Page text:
fact, perhaps because of the more delicate skeletal structure
in girls, they could be more susceptible. They have a smaller
tendon attachment point, with greater tension per square mm.
It can even appear spontaneously during a child’s “growth
spurt”, and has often been called “growing pains."
Bones generally grow
from the ends, versus in the middle. New bone forms from a
cartilage growth plate (epiphysis), located at either end of
the bone. Cartilage isn't as strong as bone, and stress on the
growth plate can cause it to become swollen and painful. This
may be especially so if your child is very active during his
or her growth spurt.
The cause of Osgood-Schlatter
disease is activities that place repeated stress on the top of
the tibia, the big bone in the lower leg, where the tendon of
the kneecap inserts. During activities that involve a lot of
running, jumping and bending — such as football, soccer,
basketball, volleyball, gymnastics and ballet — the pull of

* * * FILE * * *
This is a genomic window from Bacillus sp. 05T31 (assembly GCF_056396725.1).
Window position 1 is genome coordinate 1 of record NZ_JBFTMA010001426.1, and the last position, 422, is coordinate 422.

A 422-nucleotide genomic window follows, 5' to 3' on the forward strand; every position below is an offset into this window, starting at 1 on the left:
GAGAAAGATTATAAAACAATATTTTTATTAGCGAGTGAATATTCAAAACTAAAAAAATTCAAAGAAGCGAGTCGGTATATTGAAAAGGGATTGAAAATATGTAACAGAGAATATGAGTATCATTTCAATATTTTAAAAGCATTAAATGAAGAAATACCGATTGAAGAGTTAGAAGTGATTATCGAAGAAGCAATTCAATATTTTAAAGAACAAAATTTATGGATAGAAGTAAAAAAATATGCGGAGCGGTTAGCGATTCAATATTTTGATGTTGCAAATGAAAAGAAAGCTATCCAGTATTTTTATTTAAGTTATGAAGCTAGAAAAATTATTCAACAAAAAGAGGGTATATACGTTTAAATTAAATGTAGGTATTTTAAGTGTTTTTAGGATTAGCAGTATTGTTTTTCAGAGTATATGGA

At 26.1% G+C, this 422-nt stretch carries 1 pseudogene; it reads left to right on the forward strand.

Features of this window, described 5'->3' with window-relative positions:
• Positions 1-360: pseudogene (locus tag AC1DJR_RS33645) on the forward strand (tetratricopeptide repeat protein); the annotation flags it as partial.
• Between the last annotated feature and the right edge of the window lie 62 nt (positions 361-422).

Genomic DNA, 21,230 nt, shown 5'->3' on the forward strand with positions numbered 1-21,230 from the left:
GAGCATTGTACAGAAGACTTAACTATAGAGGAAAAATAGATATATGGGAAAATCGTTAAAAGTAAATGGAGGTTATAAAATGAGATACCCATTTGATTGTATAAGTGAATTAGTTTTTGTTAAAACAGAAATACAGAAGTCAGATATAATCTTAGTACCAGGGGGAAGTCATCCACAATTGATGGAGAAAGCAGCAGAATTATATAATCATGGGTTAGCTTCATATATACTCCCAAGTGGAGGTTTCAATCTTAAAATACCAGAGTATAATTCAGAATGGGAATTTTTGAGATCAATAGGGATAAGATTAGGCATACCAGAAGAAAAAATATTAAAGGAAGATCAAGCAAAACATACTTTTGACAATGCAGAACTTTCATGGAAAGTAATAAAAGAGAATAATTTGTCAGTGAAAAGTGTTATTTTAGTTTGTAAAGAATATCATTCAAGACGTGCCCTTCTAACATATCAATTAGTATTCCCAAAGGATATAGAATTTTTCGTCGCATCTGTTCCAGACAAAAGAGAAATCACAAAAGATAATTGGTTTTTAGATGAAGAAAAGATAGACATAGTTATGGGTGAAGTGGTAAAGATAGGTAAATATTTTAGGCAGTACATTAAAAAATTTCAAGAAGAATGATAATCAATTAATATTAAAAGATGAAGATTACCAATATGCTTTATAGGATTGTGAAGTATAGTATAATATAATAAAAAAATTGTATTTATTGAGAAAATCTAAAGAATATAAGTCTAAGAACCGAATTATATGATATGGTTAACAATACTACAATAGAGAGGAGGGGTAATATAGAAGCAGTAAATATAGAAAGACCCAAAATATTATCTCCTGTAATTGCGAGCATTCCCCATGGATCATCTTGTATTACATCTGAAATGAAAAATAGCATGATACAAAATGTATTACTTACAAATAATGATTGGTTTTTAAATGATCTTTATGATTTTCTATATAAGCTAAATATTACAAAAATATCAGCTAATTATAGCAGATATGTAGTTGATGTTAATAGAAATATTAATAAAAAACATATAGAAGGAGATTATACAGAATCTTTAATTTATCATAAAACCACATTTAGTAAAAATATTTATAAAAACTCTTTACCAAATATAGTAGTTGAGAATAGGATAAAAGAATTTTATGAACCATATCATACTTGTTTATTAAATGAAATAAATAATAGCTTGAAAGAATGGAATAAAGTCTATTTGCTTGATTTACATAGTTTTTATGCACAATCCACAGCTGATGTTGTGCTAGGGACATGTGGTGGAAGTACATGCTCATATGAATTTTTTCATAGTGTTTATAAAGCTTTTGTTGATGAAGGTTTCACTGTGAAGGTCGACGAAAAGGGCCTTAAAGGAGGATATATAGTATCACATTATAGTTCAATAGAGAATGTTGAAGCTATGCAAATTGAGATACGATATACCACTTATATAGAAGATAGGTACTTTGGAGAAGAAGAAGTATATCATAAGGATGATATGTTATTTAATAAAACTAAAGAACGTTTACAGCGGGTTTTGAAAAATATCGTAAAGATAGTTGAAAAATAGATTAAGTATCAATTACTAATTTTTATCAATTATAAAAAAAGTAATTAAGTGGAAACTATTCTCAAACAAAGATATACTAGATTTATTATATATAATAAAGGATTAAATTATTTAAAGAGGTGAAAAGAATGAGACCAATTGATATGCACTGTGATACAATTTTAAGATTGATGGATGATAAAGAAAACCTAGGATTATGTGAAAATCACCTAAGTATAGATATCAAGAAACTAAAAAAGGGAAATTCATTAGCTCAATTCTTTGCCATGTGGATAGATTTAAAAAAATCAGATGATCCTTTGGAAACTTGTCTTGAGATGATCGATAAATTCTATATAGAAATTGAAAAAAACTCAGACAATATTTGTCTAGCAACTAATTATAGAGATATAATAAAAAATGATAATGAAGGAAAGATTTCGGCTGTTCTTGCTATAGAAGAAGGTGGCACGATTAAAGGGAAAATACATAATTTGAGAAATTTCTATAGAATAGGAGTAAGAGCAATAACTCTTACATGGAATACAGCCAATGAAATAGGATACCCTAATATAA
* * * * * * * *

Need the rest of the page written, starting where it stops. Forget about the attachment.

the quadriceps can place tension on the band of tissue that
connects the knee to the tibia (patellar tendon). Symptoms are
clearly exacerbated by exercise - jumping and pivoting sports
are the worst; repetitive trauma the most likely source
disease, a small growth center on one of the leg bones (the
tibia) degenerates, causing pain. The pain is on the
front of the leg, just below the kneecap, where a small bony
bump is located on the tibia. This bump is there because
it is a point of attachment for a muscle and is called the
tibial tuberosity. Everyone has this bump, but it is not
painful normally. The patellar tendon may
begin to pull away from the raised area on the tibia where it
attaches , resulting in pain and swelling.
In severe cases, the tendon stretches to the point where it